Home Work 4: Interpreting the Geologic Record: Putting it all together This assignment is due on Wednesday, October 7 This is a series of exercises meant to help you synthesize some of the ideas about rocks, the rock cycle, and the sedimentary column. (Based on an exercise in Tarbuck, Lutgens, Pinzke. 2006. Applications and Investigations in Earth Science, 5th edition. Prentice Hall, Upper Saddle River, NJ.)
Just as the present is key to understanding the past, the past is key to predicting the future. If we can understand how the Earth systems have responded to change in the past, it may be possible to predict how they will respond to change in the future. There is a dynamic tension or equilibrium among Earth systems such that when one system changes or is altered, those changes affect all other Earth systems. Many of the changes in the hydrosphere, atmosphere, and biosphere, as well as the geosphere, are recorded in the geological record. It is, in part, for this reason that interpretation of the geologic column is of such great interest. In your reading assignments and in class, you’ve learned about the principles and techniques geologists use to decipher the Earth’s history by placing geological events in their proper sequence and establishing how long ago the event occurred. The exercises below ask you to use the information you’ve learned to interpret hypothetical portions of the geologic column. For the 2nd exam you should be able to (along with other concepts and definitions): 1. List and explain some of the principles that are used to determine relative ages of geological events. 2. Determine the sequence of geological events that have occurred in an area by applying the techniques and procedures for relative dating. 3. Explain how radioactive decay of certain elements can be used to determine the age of the Earth. 4. Apply the techniques of radioactive dating to determine the numerical age of a rock. Terms you should be able to define and concepts you should understand: Relative dating (see lecture notes) Uniformitarinism (see lecture notes) Principle of Horizontality (see lecture notes) Principle of Superposition (see lecture notes) Inclusion (see below) Unconformity (see text, section 4-4) Cross-cutting (see below) Radiometric dating (see lecture notes) Half-life (see lecture notes)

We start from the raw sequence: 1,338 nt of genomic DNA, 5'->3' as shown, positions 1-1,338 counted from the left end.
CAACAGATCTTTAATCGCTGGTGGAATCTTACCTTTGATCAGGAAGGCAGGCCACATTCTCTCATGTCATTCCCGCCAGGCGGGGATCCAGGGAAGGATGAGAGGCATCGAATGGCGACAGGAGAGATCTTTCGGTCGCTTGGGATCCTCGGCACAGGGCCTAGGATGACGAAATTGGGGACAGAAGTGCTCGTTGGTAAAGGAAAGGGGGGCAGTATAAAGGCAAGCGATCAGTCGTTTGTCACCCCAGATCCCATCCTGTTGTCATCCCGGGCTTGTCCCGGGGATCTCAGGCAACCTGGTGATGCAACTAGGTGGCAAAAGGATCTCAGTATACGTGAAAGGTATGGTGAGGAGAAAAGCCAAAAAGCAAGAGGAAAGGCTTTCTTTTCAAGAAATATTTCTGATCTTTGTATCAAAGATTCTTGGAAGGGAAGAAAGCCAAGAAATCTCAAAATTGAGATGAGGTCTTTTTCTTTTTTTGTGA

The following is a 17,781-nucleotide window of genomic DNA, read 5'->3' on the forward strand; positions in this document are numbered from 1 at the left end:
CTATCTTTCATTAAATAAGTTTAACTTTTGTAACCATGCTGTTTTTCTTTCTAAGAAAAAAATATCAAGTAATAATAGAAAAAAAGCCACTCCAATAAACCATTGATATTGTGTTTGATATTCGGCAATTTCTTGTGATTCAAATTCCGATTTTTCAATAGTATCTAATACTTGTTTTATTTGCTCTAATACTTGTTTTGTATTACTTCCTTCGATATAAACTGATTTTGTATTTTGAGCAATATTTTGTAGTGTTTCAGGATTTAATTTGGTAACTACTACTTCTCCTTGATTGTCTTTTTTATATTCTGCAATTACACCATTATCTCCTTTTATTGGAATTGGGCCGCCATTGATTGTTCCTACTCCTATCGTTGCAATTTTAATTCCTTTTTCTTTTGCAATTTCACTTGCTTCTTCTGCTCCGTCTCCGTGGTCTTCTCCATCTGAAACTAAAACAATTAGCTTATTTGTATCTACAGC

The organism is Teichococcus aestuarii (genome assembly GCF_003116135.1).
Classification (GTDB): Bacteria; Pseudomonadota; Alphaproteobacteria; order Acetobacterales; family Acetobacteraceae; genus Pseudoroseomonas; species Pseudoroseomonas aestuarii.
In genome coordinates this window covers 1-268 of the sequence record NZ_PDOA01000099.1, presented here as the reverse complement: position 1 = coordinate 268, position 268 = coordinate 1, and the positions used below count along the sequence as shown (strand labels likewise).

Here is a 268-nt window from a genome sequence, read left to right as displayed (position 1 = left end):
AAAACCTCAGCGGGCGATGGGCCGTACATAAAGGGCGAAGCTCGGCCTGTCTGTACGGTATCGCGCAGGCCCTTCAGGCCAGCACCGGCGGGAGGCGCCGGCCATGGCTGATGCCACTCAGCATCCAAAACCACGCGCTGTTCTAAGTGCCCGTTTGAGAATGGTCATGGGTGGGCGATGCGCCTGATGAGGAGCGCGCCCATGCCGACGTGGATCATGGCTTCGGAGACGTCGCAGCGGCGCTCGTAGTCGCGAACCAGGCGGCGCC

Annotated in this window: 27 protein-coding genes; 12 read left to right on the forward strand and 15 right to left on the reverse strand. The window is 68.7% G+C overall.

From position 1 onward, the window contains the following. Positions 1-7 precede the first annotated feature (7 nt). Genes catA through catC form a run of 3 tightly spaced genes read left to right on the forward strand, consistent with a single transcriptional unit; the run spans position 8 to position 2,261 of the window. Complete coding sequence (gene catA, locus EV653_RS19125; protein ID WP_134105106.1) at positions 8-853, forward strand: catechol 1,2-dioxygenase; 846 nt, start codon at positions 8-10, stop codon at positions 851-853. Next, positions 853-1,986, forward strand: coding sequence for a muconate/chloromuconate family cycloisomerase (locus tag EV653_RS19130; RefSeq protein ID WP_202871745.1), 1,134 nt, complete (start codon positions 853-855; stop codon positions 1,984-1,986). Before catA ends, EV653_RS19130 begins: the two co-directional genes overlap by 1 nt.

Name ______________________________ Figure one illustrates a geological cross section, a side view, of the rocks beneath the surface of a hypothetical region. Use this figure to answer the two questions below the figure.
Figure 1. Geological block diagram of a hypothetical region showing igneous intrusive features and sedimentary rocks.
1. Of the two sequences of rocks, A-D and E-G, which were disturbed by crustal movement after its deposition, A-D or E-G? What principal did you apply to arrive at your conclusion? 2. Apply the principle of superposition to determine the relative ages of the undisturbed sequence of sedimentary rocks. List the oldest rock first. Oldest _________________________________________Youngest
Inclusions Inclusions are pieces of one rock unit that are contained within another unit (Figure 2). The rock mass adjacent to the one containing the inclusions must have been there first in order to provide the rock garments. Therefore, the rock containing the inclusions is the younger of the two. Refer to Figure 2, below, to answer the next two questions. 3. Identify and label the inclusions in the figure 4. Of the two rocks, B and C, which rock is older?
Figure 2. Geologic block diagram showing sedimentary rocks.
Unconformities As long as continuous sedimentation occurs at a particular place, there will be an uninterrupted record of the material and fossils. However, if the sedimentation process is suspended by an emergence of the area from below sea level, then no sediment will be deposited and an erosion surface will develop. The result is that no rock record will exist for a part of geological time. Such a gap in the rock record is termed an unconformity. An unconformity is typically shown on a cross-sectional diagram by a wavy line. Several types of unconformities are illustrated in your text book in section 4.4. 5. After studying section 4-4 in the text, identify and label an example of an angular unconformity in Figure 1.